Wednesday, May 9, 2018

MIA...Veteran Suicides Missing in Answers

USA MIA on Veteran Suicides
Combat PTSD Wounded Times
Kathie Costos
May 9, 2018

It is hard to know where to begin on this. There are so many people out there screaming about something they do not even have a clue about, yet find support when the veterans they scream about do not.

Why is it that talking about veterans committing suicide has become something worth millions a year into the accounts of the talkers, yet no one is accounting for the fact this has been a miserable failure?

That is the "easy" answer. People care but they do not care enough. They forget that decades of people seriously trying to find the answer, have dedicated their lives to knowing, at least, what they do not yet know.

Yep, that complicated. You't think these folks would have told their followers and supporters the truth, but why should they when nonsense worked so well for them?

Here are something things the veterans community are talking about, other than raising awareness is BS!

There are veterans living in other countries. 
There are currently some 330,000 veterans and some 35,000 Puerto Ricans in active duty service. The Puerto Rico Army/Air National Guard and the Reserve components represent another 10,000 Puerto Ricans in uniform. At least, 375,000 Puerto Ricans are veterans or are still wearing the uniform. May 28, 2017 NBC News

This is from PBS, just for an example.
There are more than 50,000 U.S. military servicemen and -women stationed in Japan. The presence is so large that in the island of Okinawa, the U.S. military occupies about 19 percent of the area, according to Ellis S. Krauss, professor emeritus of Japanese politics and policy-making at the University of California, San Diego.Roginski, who volunteers for the Misawa Air Base Retiree Activities Office, said he helps connect more than 450 retirees and their families living in Northern Japan with resources. He said he would never move back to the United States. 
There are more veterans living in many other countries. Considering that the VA only used limited data from just 21 states in the original report, it is hard to tell how many were missed.

What makes all this more complicated is California, with about 2.5 million veterans, and Illinois, with over 700,000 veterans, were not counted in either report. Why? Both states had to pass legislation in 2017 to have military service added to the Death Certificates. Take a look at your state data.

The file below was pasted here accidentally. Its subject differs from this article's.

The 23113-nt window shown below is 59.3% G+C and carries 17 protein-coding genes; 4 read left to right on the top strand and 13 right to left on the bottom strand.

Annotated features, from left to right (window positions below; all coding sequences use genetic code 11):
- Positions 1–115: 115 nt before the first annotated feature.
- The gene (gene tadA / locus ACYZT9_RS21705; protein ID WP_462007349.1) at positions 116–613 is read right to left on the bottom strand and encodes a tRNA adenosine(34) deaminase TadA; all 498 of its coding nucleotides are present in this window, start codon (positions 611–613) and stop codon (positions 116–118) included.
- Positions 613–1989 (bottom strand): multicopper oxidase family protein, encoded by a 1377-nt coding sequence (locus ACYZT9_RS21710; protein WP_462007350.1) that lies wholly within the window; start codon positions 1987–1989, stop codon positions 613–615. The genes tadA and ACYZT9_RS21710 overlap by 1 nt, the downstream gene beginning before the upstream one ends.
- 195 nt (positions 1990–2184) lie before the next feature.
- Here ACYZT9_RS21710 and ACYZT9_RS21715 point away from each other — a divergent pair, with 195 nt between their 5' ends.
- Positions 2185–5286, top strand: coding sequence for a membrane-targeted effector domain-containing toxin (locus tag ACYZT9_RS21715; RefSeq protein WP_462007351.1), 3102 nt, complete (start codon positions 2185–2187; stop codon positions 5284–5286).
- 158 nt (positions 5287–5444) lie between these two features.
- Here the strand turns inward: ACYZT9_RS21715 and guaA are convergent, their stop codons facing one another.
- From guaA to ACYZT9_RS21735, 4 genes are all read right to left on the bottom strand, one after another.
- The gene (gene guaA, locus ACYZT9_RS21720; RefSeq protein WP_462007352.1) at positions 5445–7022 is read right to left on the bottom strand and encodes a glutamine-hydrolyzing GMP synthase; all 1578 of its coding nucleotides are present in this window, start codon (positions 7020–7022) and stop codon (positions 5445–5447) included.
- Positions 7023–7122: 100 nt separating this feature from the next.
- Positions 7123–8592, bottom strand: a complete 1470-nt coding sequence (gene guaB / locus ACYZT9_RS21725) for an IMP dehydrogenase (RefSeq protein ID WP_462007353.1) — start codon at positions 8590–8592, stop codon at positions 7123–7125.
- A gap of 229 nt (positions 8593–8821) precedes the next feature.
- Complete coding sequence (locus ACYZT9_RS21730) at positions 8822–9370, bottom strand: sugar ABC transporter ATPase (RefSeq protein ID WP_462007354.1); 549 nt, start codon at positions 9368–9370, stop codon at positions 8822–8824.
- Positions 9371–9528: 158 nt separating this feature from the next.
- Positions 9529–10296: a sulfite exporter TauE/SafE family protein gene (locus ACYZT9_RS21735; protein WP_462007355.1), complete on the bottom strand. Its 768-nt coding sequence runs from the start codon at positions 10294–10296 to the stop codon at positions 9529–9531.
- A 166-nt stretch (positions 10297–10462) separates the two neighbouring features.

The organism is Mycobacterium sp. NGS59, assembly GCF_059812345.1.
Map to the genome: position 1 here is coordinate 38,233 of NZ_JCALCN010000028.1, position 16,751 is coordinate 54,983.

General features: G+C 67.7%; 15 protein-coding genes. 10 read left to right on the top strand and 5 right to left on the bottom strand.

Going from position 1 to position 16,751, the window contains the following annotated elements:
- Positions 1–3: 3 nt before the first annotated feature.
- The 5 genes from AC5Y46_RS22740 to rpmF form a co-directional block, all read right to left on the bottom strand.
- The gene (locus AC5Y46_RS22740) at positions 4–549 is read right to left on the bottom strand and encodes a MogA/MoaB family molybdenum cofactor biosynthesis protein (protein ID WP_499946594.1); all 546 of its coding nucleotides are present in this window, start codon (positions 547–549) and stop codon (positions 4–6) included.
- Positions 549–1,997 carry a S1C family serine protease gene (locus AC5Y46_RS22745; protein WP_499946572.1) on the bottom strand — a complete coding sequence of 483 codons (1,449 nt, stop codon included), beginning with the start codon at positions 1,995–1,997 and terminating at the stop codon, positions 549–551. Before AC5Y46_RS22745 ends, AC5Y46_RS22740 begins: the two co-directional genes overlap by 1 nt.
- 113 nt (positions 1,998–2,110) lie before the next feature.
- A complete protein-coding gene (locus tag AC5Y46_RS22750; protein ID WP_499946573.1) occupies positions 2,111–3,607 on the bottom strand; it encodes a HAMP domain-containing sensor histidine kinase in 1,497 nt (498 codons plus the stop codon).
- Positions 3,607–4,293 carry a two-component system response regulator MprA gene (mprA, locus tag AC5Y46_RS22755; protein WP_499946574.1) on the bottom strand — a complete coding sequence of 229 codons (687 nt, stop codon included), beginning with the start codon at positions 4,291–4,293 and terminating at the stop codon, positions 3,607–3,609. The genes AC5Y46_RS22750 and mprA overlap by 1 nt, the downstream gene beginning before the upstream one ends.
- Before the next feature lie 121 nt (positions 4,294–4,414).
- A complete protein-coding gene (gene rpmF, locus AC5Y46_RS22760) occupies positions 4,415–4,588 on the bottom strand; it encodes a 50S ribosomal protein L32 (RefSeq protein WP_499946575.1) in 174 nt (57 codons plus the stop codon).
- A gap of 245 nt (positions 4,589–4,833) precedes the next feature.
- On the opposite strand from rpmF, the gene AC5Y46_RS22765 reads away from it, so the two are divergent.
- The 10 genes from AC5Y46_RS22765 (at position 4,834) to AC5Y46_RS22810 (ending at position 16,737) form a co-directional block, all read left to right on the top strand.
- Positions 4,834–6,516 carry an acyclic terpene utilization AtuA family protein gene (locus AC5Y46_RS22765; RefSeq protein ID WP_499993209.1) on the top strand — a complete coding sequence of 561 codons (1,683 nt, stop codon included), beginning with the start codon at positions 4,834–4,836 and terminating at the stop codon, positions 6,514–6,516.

Why is that important? Because when the CDC attempted to fill in the gaps in the first report, they knew how many Americans committed suicide (close but not perfectly) they did not count any of those veterans. 

In the second suicide report, the VA used more sources for data, but if the veterans in those states were not in their data base, they were not counted.

For all the talk about people claiming to know how many veterans committed suicide, this should give you an idea of just how wrong they are.

Not just wrong about the "number" they use, but in the things they are doing. Talking about a number and pretending to be doing something about any of these tragic deaths, does not benefit anyone but the one doing the talking to the press and collecting money for the stunts they pull.

There are many more, however, a recent report has not been found. Thousands live in Canada, Japan, Germany, the UK and, basically, all over the world. Does the VA count any of them? They are our veterans. Shouldn't they matter?

So, how do we get a right answer?

Take the VA data base and find the suicides within the system.

Cross match names against the CDC records for veterans not in the VA system.

Check names not in the VA system from the DOD data base. This will verify military service.

Then they will be closer to how many veterans commit suicide. You will never, ever know exactly how many. Too many variables.

Dishonorable discharges. Homeless veterans not admitting they are veterans. Accidents hard to know for sure if it was an accident or on purpose. Same with drug overdoses.

Again, back to the Death Certificates, some states do not count military service unless the service was in a war zone. If they were among the survivors of some of the US Navy ship disasters, they would not be counted. 

Humanitarian mission, would not be counted in those states.

National Guards and Reservist, who were not deployed into combat zones would not have been counted.

The list goes on and on. 

The question is, considering these "awareness" groups, do not address any of this, it should be very concerning as to what they actually do know. After all, if it is important enough for them to be raising so much money, wouldn't it be important for them to know any of these facts?

Why should it be when they have been able to collect millions of dollars running to reporters to have their publicity stunts covered? Why would they bother with facts when the have these massive Facebook groups believing every word they say, and never once consider what they are not saying? 

For more information, check some more important facts that have not been part of what they are aware of. The number of groups "raising awareness" keeps growing, yet the number of known suicides remains as it was back in 1999, even though the number living veterans has gone down by over 5 million.

65 % of the known veterans committing suicide were over the age of 50. Do they focus on that majority or do they ignore them?

They do not mention members of the military committing suicide.

They do not mention veterans being killed by members of law enforcement.

The biggest thing they are not talking about is that VETERANS ARE NOT GAINING ANY HOPE BY ALL THIS TALK. SOMEONE SHOULD LET THEM KNOW WHY THEY SHOULD NOT COMMIT SUICIDE. Gee, like maybe they can heal PTSD instead?

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